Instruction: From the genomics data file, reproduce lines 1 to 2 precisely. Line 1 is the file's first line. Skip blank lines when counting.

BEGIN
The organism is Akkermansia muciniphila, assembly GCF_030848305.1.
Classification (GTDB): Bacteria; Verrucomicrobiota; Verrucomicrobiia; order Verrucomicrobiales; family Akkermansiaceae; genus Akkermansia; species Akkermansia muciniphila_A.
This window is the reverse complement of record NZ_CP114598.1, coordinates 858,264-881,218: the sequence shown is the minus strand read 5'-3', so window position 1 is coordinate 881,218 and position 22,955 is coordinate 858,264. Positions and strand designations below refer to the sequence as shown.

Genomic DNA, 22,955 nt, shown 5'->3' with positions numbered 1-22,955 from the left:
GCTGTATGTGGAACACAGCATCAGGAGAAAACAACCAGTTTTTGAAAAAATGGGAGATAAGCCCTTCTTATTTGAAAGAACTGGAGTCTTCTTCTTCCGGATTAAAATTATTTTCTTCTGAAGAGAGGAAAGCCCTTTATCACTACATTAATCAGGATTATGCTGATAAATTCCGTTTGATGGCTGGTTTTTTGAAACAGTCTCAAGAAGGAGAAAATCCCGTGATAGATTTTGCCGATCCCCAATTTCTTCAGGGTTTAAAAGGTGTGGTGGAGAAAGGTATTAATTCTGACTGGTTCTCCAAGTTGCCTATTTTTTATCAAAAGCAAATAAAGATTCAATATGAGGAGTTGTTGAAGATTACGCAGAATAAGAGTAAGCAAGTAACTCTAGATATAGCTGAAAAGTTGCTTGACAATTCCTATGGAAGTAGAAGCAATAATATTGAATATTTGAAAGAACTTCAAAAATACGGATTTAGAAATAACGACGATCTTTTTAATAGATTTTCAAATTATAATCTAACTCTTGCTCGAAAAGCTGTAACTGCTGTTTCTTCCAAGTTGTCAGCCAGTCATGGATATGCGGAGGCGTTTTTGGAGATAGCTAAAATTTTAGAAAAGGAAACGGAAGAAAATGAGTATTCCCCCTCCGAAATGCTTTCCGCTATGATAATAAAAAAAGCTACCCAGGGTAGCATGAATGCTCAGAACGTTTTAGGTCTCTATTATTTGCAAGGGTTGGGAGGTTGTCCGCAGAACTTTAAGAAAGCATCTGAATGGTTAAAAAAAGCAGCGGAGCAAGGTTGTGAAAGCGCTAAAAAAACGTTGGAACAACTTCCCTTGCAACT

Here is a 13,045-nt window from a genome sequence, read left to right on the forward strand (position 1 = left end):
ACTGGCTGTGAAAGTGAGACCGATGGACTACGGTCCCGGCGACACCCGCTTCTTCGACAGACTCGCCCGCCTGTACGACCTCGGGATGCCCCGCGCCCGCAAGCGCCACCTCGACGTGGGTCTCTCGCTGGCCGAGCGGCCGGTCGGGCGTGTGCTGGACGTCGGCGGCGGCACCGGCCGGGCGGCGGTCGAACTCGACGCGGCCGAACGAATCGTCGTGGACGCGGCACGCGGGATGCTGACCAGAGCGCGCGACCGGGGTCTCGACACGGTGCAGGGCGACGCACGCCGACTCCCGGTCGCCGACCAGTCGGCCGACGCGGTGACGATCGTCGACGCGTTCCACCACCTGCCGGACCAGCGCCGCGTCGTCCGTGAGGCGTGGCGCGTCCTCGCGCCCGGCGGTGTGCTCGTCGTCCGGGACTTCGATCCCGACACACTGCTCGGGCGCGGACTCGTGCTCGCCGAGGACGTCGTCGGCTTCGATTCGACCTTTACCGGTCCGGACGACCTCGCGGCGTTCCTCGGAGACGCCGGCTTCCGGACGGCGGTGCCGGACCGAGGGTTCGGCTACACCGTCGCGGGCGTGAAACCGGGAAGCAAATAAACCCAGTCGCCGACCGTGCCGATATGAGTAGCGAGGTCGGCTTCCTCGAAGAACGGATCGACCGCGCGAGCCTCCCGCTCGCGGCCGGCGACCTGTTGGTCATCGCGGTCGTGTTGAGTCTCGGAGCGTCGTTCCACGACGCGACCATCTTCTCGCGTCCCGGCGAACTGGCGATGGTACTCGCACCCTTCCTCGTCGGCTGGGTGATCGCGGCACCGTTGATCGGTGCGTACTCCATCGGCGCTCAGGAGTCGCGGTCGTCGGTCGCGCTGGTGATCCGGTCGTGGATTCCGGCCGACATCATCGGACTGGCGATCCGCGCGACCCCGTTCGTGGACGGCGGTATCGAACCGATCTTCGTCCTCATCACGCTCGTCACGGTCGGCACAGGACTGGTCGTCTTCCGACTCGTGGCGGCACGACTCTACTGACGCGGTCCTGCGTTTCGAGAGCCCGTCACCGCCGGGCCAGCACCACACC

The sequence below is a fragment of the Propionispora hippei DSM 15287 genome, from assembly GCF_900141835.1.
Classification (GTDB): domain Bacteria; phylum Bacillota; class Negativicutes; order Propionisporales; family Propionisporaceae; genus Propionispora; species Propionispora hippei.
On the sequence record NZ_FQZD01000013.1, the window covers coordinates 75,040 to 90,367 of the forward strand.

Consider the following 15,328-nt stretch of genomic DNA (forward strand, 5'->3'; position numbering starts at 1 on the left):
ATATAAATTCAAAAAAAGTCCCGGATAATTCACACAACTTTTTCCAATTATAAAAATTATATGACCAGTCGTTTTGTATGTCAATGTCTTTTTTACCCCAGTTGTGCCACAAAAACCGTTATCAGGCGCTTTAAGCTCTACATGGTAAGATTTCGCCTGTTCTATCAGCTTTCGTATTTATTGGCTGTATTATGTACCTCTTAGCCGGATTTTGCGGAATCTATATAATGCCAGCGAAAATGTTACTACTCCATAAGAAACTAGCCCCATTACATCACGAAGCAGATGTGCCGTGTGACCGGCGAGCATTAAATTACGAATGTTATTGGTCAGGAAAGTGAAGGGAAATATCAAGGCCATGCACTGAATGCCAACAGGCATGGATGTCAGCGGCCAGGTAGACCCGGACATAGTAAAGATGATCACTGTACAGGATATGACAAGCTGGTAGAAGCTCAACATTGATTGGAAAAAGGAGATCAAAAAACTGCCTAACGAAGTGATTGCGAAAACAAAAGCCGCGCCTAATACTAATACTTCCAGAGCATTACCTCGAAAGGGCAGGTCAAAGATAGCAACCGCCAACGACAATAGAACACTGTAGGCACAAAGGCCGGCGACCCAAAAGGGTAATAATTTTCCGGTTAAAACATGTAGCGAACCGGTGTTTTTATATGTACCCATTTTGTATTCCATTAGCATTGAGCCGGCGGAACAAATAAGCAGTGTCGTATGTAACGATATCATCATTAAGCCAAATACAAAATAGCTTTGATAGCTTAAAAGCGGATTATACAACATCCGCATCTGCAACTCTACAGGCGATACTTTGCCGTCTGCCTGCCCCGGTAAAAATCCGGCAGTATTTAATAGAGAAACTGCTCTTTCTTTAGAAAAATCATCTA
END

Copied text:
The organism is Akkermansia muciniphila, assembly GCF_030848305.1.
Classification (GTDB): Bacteria; Verrucomicrobiota; Verrucomicrobiia; order Verrucomicrobiales; family Akkermansiaceae; genus Akkermansia; species Akkermansia muciniphila_A.